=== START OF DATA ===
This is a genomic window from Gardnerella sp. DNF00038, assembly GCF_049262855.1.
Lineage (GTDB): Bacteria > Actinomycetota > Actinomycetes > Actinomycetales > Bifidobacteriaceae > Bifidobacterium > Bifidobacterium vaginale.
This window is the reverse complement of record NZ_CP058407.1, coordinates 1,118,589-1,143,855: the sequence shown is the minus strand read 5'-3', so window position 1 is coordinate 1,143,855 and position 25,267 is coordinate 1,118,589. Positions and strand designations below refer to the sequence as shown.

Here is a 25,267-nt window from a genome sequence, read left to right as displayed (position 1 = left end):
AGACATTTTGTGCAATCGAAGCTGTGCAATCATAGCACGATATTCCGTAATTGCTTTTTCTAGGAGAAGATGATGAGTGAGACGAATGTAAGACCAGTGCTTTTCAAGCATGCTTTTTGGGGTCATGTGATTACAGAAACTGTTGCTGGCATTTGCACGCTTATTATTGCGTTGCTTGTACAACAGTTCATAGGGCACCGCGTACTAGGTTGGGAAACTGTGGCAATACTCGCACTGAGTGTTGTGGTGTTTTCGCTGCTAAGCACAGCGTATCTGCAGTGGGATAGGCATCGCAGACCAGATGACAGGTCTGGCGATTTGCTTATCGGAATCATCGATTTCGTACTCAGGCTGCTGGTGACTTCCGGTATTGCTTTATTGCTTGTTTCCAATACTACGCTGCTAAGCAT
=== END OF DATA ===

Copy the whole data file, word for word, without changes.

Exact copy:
This is a genomic window from Gardnerella sp. DNF00038, assembly GCF_049262855.1.
Lineage (GTDB): Bacteria > Actinomycetota > Actinomycetes > Actinomycetales > Bifidobacteriaceae > Bifidobacterium > Bifidobacterium vaginale.
This window is the reverse complement of record NZ_CP058407.1, coordinates 1,118,589-1,143,855: the sequence shown is the minus strand read 5'-3', so window position 1 is coordinate 1,143,855 and position 25,267 is coordinate 1,118,589. Positions and strand designations below refer to the sequence as shown.

Here is a 25,267-nt window from a genome sequence, read left to right as displayed (position 1 = left end):
AGACATTTTGTGCAATCGAAGCTGTGCAATCATAGCACGATATTCCGTAATTGCTTTTTCTAGGAGAAGATGATGAGTGAGACGAATGTAAGACCAGTGCTTTTCAAGCATGCTTTTTGGGGTCATGTGATTACAGAAACTGTTGCTGGCATTTGCACGCTTATTATTGCGTTGCTTGTACAACAGTTCATAGGGCACCGCGTACTAGGTTGGGAAACTGTGGCAATACTCGCACTGAGTGTTGTGGTGTTTTCGCTGCTAAGCACAGCGTATCTGCAGTGGGATAGGCATCGCAGACCAGATGACAGGTCTGGCGATTTGCTTATCGGAATCATCGATTTCGTACTCAGGCTGCTGGTGACTTCCGGTATTGCTTTATTGCTTGTTTCCAATACTACGCTGCTAAGCAT